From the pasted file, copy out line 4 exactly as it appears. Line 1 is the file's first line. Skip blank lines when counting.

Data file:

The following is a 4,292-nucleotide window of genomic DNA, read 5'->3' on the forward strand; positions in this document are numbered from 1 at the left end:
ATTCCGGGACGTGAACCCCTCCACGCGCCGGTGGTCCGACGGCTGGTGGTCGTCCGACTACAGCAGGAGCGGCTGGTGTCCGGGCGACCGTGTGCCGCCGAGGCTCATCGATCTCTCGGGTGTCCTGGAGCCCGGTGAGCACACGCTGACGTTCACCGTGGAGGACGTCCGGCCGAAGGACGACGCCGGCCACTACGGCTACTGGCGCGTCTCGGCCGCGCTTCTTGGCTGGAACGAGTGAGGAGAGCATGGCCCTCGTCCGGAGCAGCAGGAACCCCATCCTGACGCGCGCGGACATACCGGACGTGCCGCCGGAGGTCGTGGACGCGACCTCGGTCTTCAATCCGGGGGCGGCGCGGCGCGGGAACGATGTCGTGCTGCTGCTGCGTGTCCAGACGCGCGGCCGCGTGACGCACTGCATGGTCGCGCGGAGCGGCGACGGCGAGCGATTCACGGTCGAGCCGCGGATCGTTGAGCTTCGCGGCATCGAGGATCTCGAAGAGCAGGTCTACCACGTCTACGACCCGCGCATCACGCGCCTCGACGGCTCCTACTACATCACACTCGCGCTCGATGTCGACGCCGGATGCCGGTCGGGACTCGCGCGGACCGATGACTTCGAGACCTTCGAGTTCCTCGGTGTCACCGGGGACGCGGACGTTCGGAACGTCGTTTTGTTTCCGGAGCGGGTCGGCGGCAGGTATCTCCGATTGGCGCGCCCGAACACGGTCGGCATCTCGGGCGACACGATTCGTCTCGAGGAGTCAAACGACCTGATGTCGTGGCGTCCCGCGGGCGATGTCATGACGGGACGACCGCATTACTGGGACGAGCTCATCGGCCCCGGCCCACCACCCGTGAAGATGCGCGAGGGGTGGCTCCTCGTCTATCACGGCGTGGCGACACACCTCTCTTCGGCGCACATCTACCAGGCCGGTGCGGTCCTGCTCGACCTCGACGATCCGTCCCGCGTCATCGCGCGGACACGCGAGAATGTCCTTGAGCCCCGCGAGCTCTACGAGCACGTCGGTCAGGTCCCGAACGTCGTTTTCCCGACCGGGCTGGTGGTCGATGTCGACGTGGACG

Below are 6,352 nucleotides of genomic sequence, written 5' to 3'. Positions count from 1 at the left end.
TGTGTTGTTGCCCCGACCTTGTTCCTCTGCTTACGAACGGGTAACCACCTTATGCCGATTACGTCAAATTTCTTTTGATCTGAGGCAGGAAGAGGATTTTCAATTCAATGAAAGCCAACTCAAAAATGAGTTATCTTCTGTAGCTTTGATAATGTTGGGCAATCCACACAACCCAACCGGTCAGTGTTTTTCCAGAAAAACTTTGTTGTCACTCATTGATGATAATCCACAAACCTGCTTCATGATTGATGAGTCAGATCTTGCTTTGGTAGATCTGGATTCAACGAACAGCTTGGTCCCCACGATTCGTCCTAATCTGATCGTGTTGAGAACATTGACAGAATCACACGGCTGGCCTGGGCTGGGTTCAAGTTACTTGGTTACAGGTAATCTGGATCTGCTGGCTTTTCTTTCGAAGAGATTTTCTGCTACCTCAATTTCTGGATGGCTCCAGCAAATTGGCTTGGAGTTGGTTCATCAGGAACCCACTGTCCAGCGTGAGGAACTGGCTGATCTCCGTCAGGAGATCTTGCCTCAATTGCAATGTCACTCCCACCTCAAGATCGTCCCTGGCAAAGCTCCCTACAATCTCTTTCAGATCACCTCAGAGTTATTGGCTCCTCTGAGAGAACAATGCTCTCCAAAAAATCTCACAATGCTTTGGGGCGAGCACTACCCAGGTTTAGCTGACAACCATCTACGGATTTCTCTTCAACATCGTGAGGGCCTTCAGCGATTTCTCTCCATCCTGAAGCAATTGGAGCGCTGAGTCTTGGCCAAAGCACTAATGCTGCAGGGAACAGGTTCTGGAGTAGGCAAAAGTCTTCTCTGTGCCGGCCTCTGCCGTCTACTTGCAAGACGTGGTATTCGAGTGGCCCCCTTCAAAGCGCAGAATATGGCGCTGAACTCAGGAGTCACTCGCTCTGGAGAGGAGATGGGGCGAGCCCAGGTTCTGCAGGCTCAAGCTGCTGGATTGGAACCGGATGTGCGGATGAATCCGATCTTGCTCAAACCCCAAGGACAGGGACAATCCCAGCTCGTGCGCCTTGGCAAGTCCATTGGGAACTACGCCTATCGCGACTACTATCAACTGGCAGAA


TGTGTTGTTGCCCCGACCTTGTTCCTCTGCTTACGAACGGGTAACCACCTTATGCCGATTACGTCAAATTTCTTTTGATCTGAGGCAGGAAGAGGATTTTCAATTCAATGAAAGCCAACTCAAAAATGAGTTATCTTCTGTAGCTTTGATAATGTTGGGCAATCCACACAACCCAACCGGTCAGTGTTTTTCCAGAAAAACTTTGTTGTCACTCATTGATGATAATCCACAAACCTGCTTCATGATTGATGAGTCAGATCTTGCTTTGGTAGATCTGGATTCAACGAACAGCTTGGTCCCCACGATTCGTCCTAATCTGATCGTGTTGAGAACATTGACAGAATCACACGGCTGGCCTGGGCTGGGTTCAAGTTACTTGGTTACAGGTAATCTGGATCTGCTGGCTTTTCTTTCGAAGAGATTTTCTGCTACCTCAATTTCTGGATGGCTCCAGCAAATTGGCTTGGAGTTGGTTCATCAGGAACCCACTGTCCAGCGTGAGGAACTGGCTGATCTCCGTCAGGAGATCTTGCCTCAATTGCAATGTCACTCCCACCTCAAGATCGTCCCTGGCAAAGCTCCCTACAATCTCTTTCAGATCACCTCAGAGTTATTGGCTCCTCTGAGAGAACAATGCTCTCCAAAAAATCTCACAATGCTTTGGGGCGAGCACTACCCAGGTTTAGCTGACAACCATCTACGGATTTCTCTTCAACATCGTGAGGGCCTTCAGCGATTTCTCTCCATCCTGAAGCAATTGGAGCGCTGAGTCTTGGCCAAAGCACTAATGCTGCAGGGAACAGGTTCTGGAGTAGGCAAAAGTCTTCTCTGTGCCGGCCTCTGCCGTCTACTTGCAAGACGTGGTATTCGAGTGGCCCCCTTCAAAGCGCAGAATATGGCGCTGAACTCAGGAGTCACTCGCTCTGGAGAGGAGATGGGGCGAGCCCAGGTTCTGCAGGCTCAAGCTGCTGGATTGGAACCGGATGTGCGGATGAATCCGATCTTGCTCAAACCCCAAGGACAGGGACAATCCCAGCTCGTGCGCCTTGGCAAGTCCATTGGGAACTACGCCTATCGCGACTACTATCAACTGGCAGAA